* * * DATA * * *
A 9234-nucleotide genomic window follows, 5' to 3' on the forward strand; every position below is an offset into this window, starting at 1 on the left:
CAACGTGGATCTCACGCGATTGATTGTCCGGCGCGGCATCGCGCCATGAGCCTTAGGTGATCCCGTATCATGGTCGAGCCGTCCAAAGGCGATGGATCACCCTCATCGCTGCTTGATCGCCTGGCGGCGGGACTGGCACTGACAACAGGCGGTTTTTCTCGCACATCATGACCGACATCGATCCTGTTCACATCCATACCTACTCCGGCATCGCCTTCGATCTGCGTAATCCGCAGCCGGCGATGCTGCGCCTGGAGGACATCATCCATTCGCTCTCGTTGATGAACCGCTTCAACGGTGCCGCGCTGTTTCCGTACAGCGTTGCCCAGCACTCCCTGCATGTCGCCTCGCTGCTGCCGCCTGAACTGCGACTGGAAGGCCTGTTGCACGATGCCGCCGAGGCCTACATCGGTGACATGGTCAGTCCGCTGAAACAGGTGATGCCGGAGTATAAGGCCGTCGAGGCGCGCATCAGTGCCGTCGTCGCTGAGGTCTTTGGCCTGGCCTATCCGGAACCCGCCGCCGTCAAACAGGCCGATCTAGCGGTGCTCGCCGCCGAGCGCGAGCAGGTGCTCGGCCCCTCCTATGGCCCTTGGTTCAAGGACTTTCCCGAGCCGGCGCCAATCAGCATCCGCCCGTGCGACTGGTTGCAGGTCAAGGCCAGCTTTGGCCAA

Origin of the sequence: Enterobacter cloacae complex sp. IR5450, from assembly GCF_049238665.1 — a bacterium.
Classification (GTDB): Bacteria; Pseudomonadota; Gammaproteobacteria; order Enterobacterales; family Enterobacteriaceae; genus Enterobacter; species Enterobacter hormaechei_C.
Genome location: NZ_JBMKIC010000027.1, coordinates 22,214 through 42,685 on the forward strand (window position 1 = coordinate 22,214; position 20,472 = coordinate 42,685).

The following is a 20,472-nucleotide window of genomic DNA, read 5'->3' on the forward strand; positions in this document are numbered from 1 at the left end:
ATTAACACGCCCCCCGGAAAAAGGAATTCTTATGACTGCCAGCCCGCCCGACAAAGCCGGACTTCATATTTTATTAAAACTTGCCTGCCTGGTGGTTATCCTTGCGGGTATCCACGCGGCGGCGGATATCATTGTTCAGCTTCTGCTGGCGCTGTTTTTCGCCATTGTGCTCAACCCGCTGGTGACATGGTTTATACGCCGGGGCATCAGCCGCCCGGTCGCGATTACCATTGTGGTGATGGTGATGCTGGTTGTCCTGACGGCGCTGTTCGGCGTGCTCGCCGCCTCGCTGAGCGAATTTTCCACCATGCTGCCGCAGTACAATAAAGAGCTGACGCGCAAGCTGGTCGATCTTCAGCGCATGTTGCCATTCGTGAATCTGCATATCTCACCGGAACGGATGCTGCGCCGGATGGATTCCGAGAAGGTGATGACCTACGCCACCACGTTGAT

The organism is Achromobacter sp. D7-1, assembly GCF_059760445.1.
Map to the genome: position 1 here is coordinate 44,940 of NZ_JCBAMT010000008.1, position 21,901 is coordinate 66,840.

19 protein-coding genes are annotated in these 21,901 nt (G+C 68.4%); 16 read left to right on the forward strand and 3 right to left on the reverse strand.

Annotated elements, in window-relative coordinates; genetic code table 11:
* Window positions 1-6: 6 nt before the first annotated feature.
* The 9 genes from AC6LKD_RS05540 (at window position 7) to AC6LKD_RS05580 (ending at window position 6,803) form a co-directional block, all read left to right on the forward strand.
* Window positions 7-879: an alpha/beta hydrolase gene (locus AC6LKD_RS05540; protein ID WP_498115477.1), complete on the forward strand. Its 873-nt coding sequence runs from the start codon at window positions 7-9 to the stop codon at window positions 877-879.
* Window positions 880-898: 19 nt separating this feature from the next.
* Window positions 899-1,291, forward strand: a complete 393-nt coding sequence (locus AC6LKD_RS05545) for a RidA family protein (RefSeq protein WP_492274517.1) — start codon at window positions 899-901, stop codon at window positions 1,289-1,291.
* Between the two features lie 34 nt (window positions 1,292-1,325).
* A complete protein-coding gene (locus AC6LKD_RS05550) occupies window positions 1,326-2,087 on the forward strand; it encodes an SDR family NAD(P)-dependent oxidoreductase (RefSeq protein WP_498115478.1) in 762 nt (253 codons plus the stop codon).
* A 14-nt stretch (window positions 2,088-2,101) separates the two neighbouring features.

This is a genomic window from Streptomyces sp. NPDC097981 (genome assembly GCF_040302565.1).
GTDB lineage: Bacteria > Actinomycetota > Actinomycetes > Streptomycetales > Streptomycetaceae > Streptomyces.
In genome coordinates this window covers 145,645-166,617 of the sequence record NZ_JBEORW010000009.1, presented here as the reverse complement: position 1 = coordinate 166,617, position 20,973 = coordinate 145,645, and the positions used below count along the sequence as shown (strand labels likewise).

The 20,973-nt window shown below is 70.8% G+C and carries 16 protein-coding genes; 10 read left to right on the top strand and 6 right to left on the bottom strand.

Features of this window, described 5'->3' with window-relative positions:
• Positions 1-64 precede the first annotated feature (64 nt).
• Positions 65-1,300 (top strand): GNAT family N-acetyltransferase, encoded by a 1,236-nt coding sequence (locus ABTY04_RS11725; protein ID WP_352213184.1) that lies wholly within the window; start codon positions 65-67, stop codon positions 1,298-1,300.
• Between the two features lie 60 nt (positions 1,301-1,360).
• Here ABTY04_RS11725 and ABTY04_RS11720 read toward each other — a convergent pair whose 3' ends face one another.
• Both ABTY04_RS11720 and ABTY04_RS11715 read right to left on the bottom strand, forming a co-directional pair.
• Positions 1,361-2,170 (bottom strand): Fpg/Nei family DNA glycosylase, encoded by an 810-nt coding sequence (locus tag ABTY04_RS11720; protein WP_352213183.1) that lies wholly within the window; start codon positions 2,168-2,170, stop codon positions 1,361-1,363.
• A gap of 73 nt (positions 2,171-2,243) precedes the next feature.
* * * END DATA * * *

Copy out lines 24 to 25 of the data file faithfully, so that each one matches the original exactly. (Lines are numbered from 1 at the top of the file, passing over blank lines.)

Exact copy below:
Features of this window, described 5'->3' with window-relative positions:
• Positions 1-64 precede the first annotated feature (64 nt).